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Page last updated at 15:05 GMT, Monday, 14 July 2008 16:05 UK
Crackdown on web game sharing
By Jim Reed
Newsbeat technology reporter

Girl playing a Nintendo DS

The company behind the computer game Dream Pinball 3D is taking 100 British people to court for allegedly uploading the game to file sharing sites.

It is thought to be the biggest drive yet against gamers who use peer-to-peer networks like BitTorrent and Limewire.

Lawyers working for the gaming industry have told Newsbeat to expect thousands more cases before the end of the year.

UK law firm Davenport Lyons is taking action for Topware Interactive, the US firm which produces Dream Pinball 3D.

Nintendo's Dream Pinball 3D
More games are being illegally shared as connections speed up
The man in charge of the case, David Gore, said: "There is no difference between stealing a DVD from a high street retailer and downloading it from a peer-to-peer network.

"We hope that it will act as a deterrent. There is a hard core of file sharers who are just interested in getting something for nothing."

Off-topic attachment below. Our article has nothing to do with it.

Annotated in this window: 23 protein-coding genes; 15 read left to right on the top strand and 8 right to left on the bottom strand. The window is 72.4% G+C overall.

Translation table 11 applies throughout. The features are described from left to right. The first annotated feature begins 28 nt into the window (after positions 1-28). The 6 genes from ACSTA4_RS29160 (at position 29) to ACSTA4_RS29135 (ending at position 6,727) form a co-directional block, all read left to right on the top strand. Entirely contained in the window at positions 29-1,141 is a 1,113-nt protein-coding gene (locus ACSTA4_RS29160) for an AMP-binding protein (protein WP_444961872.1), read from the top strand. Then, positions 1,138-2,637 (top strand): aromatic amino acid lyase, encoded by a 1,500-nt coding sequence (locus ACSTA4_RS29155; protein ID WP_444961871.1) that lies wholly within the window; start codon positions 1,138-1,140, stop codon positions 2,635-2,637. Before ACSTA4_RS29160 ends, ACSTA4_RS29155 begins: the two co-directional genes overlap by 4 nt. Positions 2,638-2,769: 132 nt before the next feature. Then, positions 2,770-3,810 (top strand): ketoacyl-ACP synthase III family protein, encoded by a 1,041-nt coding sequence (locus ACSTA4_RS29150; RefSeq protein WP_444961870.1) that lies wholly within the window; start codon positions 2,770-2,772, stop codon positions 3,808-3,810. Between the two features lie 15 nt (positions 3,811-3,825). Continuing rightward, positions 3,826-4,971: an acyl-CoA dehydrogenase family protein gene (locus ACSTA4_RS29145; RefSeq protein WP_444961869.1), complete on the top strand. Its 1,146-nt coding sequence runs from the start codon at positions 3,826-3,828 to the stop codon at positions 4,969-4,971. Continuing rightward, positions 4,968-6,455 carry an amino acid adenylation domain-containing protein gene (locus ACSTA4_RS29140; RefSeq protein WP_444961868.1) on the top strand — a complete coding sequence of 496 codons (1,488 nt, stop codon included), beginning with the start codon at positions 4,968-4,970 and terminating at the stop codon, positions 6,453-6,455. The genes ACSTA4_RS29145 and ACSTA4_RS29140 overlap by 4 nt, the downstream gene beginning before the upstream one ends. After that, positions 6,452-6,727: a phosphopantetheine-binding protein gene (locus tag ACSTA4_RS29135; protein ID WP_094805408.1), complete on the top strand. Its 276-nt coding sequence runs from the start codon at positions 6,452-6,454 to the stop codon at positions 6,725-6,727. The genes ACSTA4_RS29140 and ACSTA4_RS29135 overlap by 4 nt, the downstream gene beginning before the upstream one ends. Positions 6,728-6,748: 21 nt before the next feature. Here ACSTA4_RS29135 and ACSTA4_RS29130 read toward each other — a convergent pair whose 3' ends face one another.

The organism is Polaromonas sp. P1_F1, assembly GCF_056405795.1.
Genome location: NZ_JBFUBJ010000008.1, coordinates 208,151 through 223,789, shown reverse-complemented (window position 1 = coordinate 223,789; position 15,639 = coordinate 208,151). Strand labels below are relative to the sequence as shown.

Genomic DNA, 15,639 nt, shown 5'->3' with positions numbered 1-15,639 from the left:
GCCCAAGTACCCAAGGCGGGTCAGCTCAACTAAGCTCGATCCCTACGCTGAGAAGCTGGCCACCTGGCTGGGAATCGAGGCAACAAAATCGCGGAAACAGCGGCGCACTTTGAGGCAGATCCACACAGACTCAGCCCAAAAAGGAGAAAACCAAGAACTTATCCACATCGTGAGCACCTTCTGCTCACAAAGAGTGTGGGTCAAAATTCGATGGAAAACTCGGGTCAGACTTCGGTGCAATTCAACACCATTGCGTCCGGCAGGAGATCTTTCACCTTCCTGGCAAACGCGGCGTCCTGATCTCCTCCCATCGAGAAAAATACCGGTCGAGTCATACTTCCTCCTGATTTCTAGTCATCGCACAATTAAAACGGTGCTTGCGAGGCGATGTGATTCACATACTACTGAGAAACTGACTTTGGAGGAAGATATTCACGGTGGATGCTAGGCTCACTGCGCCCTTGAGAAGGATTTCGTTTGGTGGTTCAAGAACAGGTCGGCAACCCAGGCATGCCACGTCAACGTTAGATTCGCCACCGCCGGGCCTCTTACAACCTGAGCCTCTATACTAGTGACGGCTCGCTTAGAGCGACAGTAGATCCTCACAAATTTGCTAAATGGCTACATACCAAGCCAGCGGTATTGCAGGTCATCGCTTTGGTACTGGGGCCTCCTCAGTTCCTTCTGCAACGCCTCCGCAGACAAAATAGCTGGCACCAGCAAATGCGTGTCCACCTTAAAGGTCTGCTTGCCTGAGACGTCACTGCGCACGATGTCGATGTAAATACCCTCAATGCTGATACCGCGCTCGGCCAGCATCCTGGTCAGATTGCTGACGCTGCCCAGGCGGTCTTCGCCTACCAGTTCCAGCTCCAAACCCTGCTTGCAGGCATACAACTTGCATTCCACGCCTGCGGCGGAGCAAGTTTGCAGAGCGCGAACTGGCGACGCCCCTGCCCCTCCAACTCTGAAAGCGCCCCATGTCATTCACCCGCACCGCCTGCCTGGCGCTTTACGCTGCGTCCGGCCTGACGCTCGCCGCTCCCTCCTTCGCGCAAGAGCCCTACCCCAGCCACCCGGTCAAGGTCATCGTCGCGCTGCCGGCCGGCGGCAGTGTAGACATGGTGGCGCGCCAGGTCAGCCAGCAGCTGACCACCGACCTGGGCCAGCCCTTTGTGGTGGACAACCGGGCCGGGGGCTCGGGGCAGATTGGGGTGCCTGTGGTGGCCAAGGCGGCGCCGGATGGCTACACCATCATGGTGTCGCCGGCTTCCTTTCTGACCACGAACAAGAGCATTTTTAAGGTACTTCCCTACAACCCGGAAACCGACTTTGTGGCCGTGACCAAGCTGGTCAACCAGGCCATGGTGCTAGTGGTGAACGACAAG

The Central London County Court has already ordered four file sharers to pay damages of 750 each in the case, although that figure could rise as high as 3,500 once costs are taken into account.

None of the four individuals appeared at the court hearing.

File sharing campaign

Davenport Lyons is using tracking technology developed by a Swiss company called Logistep to collect evidence against people who use peer-to-peer networks to upload copyright material.

Its File Sharing Monitor software records the individual IP address of the computer alleged to be used in the file transfer.

Lawyers still need to compare that with a list of physical addresses held by the broadband companies involved.

Davenport Lyons says a recent High Court victory will force Internet Service Providers (ISPs) to hand over thousands of names and addresses of suspected file sharers.

"This is a widespread practice," said David Gore. "In one European territory, a new game sold 2,000 copies in its first week on release.

"But 12,000 more were copied illegally from file sharing sites.

"Games companies now spend millions of pounds developing new titles and they cannot continue to do that while their work is being stolen."

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